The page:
–Why I hate affirmative action

The debt hawks are to economics as the creationists are to biology.

O.K., I don’t hate the concept of affirmative action; I hate the execution. Think of the way it’s been practiced in the colleges. A minority student may supplant a white student, even if that white student has better academic qualifications. The minority student receives extra points for being a minority. Somehow, it seems fundamentally unfair.

I know. I know. Minorities have been treated unfairly for centuries, and affirmative action doesn’t begin to make up for it. But under the heading, “Two wrongs don’t make a right,” I object to unfair treatment against anyone. And at what point does today’s unfairness balance yesterday’s and tomorrow’s unfairness? Does it ever end?

Further, this execution of affirmative action – giving extra points for being a minority – hurts America, because it lowers college academic standards (unless we flunk them out after letting them in – a terrible thought). Sure, a lot of dumb jocks also are getting in, and I object to that, too. But why exacerbate the flow of under-qualified students to our colleges?

Then, there is the affirmative action in the job market, which also tells employers to give preference to minorities. The same problems exist as with schools. The execution is unfair, and less qualified people are employed at the expense of the majority.

The execution of affirmative action should be changed from substitution to addition. Here’s what I mean. Previously, I’ve suggested paying students a salary, for attending all grades, 1 through 16 and beyond. This would help financially challenged families cope with school costs and encourage attendance. A more detailed explanation is at Salary for Attending School and at Salary for Attending School, 2nd Paper

The program would not cause replacement of more qualified students, but rather add the less financially blessed students to the national college mix. Less academically fit students would go to less academically challenging schools, thus not lowering overall school standards. Further, schools could offer fewer or lower scholarships, the money for which now could be spent on educational improvements.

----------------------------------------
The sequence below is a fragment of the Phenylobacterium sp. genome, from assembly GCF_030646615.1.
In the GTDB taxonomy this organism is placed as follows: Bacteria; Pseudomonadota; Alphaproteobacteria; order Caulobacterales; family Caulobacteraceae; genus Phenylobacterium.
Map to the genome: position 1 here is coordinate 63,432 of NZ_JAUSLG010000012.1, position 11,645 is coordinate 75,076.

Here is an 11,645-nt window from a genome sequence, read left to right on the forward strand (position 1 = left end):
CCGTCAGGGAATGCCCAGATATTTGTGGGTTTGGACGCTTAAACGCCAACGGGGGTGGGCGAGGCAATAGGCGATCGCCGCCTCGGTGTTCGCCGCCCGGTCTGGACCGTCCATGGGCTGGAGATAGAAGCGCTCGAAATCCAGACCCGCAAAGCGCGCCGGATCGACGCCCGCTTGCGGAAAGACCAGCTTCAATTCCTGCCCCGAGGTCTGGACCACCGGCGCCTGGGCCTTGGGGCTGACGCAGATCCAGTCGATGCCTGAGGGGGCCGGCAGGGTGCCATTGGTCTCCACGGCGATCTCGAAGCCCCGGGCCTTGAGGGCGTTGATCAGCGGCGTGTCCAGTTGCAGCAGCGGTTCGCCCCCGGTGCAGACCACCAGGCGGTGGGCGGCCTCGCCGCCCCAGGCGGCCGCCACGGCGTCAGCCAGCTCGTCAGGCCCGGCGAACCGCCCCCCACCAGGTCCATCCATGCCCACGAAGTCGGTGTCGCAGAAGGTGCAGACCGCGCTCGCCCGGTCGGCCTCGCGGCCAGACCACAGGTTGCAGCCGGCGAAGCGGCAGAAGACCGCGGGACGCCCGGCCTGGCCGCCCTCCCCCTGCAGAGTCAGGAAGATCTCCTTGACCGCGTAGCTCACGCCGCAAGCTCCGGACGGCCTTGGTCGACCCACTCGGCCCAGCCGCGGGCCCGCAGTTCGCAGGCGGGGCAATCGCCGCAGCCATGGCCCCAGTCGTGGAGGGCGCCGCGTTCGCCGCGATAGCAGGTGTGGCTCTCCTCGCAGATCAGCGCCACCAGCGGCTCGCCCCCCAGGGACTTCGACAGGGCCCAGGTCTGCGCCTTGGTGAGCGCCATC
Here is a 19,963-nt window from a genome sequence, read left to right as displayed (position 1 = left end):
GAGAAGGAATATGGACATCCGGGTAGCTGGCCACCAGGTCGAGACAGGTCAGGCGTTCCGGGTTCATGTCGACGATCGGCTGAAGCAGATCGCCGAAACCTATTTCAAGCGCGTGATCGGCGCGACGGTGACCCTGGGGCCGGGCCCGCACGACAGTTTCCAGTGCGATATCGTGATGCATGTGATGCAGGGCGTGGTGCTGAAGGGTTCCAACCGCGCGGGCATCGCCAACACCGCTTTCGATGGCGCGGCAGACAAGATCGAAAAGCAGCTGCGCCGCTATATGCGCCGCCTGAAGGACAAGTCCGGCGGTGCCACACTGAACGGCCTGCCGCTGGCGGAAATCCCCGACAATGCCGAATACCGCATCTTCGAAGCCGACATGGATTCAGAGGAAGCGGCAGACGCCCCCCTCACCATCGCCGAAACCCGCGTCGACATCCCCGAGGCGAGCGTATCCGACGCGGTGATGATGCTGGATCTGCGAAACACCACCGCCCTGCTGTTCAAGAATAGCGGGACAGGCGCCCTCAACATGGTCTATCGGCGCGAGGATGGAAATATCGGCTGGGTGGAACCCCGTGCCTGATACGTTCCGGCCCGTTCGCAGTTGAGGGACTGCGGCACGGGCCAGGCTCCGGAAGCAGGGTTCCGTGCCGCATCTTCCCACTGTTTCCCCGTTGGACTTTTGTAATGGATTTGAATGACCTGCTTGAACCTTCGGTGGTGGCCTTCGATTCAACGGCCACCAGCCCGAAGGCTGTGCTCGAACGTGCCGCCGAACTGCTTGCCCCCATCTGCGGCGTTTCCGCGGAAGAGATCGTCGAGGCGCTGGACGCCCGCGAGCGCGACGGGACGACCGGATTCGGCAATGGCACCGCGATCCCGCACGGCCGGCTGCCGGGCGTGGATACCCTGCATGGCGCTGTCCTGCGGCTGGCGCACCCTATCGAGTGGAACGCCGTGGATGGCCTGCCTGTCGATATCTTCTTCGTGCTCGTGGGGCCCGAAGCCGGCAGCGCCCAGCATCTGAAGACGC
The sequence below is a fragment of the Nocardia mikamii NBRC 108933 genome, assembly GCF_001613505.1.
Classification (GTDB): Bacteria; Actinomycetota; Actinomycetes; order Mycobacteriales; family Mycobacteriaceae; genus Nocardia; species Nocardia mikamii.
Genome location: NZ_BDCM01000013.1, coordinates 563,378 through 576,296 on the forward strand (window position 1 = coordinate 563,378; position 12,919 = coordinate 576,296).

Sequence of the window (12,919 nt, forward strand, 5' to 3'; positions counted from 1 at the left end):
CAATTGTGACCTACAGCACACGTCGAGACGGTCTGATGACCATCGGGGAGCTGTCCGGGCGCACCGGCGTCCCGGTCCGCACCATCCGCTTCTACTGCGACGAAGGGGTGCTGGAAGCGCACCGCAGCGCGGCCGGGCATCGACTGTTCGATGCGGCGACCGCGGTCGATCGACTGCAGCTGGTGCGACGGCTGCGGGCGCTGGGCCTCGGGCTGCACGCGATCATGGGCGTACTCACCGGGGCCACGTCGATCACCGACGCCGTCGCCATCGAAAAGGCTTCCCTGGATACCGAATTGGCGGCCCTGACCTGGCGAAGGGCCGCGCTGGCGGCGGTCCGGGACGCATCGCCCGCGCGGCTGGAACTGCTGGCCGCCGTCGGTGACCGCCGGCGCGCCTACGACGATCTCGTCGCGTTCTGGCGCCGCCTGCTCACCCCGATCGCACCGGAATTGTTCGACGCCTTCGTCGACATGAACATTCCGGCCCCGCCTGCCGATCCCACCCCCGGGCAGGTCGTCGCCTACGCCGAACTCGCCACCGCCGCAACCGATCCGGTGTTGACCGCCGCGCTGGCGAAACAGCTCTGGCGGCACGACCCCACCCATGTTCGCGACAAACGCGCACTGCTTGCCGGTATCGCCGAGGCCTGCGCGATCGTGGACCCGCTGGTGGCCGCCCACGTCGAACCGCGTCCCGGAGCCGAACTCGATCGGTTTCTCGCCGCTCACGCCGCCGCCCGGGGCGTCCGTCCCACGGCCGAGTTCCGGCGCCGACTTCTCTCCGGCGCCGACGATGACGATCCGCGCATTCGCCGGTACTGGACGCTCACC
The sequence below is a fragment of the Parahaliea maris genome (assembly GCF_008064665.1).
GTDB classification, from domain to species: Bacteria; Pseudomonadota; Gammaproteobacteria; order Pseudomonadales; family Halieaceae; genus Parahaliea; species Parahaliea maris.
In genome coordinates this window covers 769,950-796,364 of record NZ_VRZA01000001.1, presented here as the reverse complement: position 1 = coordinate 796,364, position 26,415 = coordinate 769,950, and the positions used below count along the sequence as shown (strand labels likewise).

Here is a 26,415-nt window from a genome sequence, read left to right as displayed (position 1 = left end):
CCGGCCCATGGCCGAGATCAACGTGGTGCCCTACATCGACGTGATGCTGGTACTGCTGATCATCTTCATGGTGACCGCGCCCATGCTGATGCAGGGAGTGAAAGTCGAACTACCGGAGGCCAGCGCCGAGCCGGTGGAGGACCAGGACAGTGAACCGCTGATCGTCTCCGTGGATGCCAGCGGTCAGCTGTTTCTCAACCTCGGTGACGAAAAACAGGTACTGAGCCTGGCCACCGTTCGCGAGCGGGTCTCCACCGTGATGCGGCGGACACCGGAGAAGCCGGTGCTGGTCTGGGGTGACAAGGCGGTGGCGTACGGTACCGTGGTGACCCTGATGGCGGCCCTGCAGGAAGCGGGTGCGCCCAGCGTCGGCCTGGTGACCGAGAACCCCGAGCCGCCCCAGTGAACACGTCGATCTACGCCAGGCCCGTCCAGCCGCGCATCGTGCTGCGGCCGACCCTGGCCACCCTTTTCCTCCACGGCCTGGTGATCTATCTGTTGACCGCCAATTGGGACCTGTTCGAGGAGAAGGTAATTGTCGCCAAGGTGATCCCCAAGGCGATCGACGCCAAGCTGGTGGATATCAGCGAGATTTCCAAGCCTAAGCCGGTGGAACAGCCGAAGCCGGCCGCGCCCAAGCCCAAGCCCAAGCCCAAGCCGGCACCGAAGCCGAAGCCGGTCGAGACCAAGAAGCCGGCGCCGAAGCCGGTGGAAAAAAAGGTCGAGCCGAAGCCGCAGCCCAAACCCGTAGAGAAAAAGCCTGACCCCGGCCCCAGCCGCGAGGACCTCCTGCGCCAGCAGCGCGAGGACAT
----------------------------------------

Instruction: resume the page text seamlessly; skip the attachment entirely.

Similarly, the elimination of the FICA tax would encourage the hiring of lower paid employees. Today, a business paying an employee $30,000 per year currently must pay an additional $2,295 to the government – a significant sum. Without FICA, business could afford to hire more employees, which would ease unemployment among all groups. Or businesses could take that FICA money as profits, which would stimulate the economy, thereby helping to reduce unemployment.

Additionally, more help should be given to small business. That is where minority hiring, promotion and economic growth is most effective. (No ceiling when the owner is a minority) Theoretically, the Small Business Administration (SBA) offers assistance with loans, education, licensing and other legal, financial and operational matters. In actuality, the SBA is underfunded for that mission. I visualize an agency with the resources to hire experienced business people, who could mentor start-up and small business owners, walking them through the entire small business process.

In summary, I favor the motives of affirmative action, but where execution calls for substitution, rather than addition, it is unfair and economically harmful to America. We must think of, and develop, affirmative action efforts that not only help lift the disadvantaged, but do so while lifting the entire economy, and not hurt any of America’s non-minority population.

As always, I’d like your ideas.

Rodger Malcolm Mitchell

No nation can tax itself into prosperity